Big Data And Healthcare

Author:Mr Robert Bond
Profession:Charles Russell Speechlys LLP

In 2012 Gartner reported "big data will deliver transformational benefits to enterprises within 2 to 5 years, and by 2015, will enable enterprises adopting this technology to outperform competitors by 20% in every available financial metric."

Big data, the art and science of combining multiple sources of information about specific targets or sectors from which to then draw value added outcomes is only of value when big analytics are utilised.

Simply amassing large volumes of data including personal data does not of itself add value. It is only when good analytics are applied to the data sets and databases that real value can be extracted.

In the healthcare and life sciences sectors big analytics is already producing results for the industry and patients alike. In their 2014 report titled "Order from Chaos" EY explained that when destructive consumer technology, personalised medicine, big analytics, maturing capabilities of cloud computing and healthcare cost reductions are combined "these five trends create an environment that gives life sciences and healthcare organisations the opportunity to provide true patient - centricity that delivers outcomes. They may enable organisations to develop models of preventative and outcome based healthcare that aligns the goals of pharmaceutical companies, medical device companies, healthcare practitioners, providers, payers, and most important the patient".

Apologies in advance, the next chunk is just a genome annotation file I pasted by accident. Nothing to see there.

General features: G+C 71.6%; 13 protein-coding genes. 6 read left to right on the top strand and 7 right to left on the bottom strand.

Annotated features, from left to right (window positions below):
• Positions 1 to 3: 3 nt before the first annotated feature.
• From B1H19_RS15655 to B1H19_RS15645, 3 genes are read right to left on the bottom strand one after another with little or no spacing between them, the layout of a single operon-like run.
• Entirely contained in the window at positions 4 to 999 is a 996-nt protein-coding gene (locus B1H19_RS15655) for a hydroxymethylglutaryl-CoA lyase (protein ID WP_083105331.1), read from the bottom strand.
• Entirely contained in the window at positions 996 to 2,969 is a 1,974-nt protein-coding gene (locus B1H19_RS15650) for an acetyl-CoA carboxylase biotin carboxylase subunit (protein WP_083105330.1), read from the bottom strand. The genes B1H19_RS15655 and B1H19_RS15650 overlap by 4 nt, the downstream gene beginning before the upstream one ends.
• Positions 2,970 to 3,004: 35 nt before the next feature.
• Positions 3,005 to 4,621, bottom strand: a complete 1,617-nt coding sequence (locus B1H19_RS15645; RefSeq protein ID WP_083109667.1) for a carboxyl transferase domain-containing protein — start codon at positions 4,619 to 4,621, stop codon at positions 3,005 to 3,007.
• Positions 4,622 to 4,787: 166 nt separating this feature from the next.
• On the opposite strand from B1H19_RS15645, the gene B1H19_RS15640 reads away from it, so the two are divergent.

The increase in wearable technology is beginning to enable individuals with particular health problems and/or allergies to take day to day control of their health and the increase in vitro devices which incorporate communication devices that provides benefits in the form of just in time patching and fixing.

Whilst technology coupled with science brings undoubted benefits to the industry and to the patient regulators are also concerned about data privacy and patient's rights.     

During October 2014, a number of press announcements indicated a growing interest by Regulators in the impact that medical devices have upon personal data, and shows an increasing shift in attention on companies in the medical device and medical technology sector. On the 1st October 2014 the US Food and Drug Administration (FDA) announced that it had finalised recommendations to manufacturers for managing cyber security risks in order to better protect patient health data and information.

In its recent survey about the use of medical devices, the UK Information Commissioner's...

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